The CallByValue LambdaCalculus: A Semantic Investigation
"... In this work we present a categorical approach for modeling the pure (i.e., without constants) callbyvalue calculus, defined by Plotkin as a restriction of the classical one. In particular, we study the properties a category must enjoy for give rise to a model of such a language. This definition ..."
Abstract

Cited by 4 (0 self)
 Add to MetaCart
In this work we present a categorical approach for modeling the pure (i.e., without constants) callbyvalue calculus, defined by Plotkin as a restriction of the classical one. In particular, we study the properties a category must enjoy for give rise to a model of such a language. This definition is enough general for grasping models in different settings. 1 Introduction The callbyvalue calculus is a restriction of the classical calculus (ficalculus, for short), based on the notion of value. A value is a term which is either a variable or an abstraction. In particular, the callbyvalue calculus is obtained from the classical one by restricting the evaluation rule (the firule) to redexes whose operand is a value. This leads to a callbyvalue parameter passing mechanism, which is a feature present in many real programming languages, where an evaluation is callby value if it evaluates parameters before they have been passed. This feature, together with the lazy evaluation, wh...
Lazy Lambda Calculus: Theories, Models and Local Structure Characterisation
 AUTOMATA, LANGUAGES AND PROGRAMMING, LNCS 623
, 1994
"... Lambda Calculus is commonly thought to be the basis for functional programming. However, there is a fundamental mismatch between the "standard" theory of sensible Lambda Calculus (as in e.g. [Bar84]) and the practice of lazy evaluation which is a distinctive feature of functional programming. This ..."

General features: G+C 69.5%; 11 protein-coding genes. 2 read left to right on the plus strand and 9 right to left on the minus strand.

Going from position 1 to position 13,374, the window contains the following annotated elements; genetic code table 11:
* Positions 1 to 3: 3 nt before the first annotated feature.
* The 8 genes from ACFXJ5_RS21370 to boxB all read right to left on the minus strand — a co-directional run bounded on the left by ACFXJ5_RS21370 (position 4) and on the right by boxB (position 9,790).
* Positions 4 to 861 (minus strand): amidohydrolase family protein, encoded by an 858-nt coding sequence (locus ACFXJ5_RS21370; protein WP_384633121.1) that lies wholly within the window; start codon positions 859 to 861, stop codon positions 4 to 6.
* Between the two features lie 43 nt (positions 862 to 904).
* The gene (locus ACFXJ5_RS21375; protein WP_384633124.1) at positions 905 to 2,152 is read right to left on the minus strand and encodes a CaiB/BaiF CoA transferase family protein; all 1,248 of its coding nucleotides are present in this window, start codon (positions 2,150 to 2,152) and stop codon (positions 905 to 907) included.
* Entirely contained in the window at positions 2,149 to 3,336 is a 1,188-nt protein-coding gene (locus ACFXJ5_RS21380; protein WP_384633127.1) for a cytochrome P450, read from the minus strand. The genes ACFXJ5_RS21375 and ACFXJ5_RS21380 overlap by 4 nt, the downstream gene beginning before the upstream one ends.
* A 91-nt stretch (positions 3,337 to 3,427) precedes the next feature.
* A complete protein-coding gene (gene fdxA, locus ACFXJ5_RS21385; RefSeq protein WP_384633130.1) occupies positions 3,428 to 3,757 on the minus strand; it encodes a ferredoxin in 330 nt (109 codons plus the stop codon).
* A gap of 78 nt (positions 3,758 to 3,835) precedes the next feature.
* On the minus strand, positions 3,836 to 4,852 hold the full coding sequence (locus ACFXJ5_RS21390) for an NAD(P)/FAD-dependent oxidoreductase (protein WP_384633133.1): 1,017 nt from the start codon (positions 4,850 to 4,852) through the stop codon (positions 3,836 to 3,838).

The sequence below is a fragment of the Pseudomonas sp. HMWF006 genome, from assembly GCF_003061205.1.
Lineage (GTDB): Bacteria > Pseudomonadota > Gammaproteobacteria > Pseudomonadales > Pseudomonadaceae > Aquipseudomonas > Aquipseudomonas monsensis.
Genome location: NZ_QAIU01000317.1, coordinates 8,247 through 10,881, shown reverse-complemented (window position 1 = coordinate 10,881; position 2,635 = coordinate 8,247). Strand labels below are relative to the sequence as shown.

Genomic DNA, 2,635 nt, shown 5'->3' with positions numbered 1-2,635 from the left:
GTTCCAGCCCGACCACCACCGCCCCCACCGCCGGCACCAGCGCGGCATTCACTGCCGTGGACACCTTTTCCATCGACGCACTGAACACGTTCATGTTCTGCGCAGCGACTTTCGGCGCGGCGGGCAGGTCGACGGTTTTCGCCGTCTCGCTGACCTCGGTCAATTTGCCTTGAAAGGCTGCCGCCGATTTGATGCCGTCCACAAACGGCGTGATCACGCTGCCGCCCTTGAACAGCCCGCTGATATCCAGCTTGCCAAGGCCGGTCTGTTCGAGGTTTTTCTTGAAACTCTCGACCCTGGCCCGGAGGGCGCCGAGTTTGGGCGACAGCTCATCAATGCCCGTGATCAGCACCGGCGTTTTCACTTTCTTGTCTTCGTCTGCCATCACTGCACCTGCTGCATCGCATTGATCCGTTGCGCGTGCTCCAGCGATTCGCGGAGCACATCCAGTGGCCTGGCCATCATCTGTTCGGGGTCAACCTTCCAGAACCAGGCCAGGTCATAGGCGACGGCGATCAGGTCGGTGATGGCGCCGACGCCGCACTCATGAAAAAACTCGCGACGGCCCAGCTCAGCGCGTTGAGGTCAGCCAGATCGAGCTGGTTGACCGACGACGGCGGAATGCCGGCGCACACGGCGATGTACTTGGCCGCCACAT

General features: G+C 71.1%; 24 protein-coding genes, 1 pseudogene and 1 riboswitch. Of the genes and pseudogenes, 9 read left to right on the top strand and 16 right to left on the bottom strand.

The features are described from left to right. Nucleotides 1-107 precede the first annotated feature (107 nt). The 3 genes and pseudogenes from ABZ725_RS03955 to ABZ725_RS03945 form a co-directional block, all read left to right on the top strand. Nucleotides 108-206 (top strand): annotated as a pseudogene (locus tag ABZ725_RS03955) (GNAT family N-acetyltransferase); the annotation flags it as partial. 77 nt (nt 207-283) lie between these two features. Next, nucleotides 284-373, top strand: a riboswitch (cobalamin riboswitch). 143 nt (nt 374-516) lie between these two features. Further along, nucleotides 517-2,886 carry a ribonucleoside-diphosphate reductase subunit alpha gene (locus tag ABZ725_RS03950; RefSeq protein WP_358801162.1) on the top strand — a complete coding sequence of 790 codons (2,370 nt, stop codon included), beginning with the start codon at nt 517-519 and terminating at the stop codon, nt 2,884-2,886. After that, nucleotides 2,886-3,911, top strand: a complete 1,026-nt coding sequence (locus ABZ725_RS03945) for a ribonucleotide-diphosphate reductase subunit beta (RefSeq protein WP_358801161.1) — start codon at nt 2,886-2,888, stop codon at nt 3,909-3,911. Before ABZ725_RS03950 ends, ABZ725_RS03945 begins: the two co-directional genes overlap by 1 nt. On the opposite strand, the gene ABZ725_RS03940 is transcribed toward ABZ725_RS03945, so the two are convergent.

Abstract

Cited by 4 (0 self)
 Add to MetaCart
Lambda Calculus is commonly thought to be the basis for functional programming. However, there is a fundamental mismatch between the "standard" theory of sensible Lambda Calculus (as in e.g. [Bar84]) and the practice of lazy evaluation which is a distinctive feature of functional programming. This paper proposes modification of a number of key notions in the sensible theory along the lines of laziness. Starting from the strongly unsolvables as the meaningless terms, we define and investigate properties of lazy (or weakly sensible) λtheories, lazy λmodels and a number of lazy behavioural preorders on λterms. In the second part, we show that all these notions have a natural place in a class of lazy psemodels. A major result of this paper is a new local structure theorem for lazy psemodels. This characterizes the ordering between denotations of λterms in the model by a new lazy behavioural preorder.
Functionality, polymorphism, and concurrency: a mathematical investigation of programming paradigms
, 1997
"... ii COPYRIGHT ..."
A Categorytheoretic characterization of functional completeness
, 1990
"... . Functional languages are based on the notion of application: programs may be applied to data or programs. By application one may define algebraic functions; and a programming language is functionally complete when any algebraic function f(x 1 ,...,x n ) is representable (i.e. there is a constant a ..."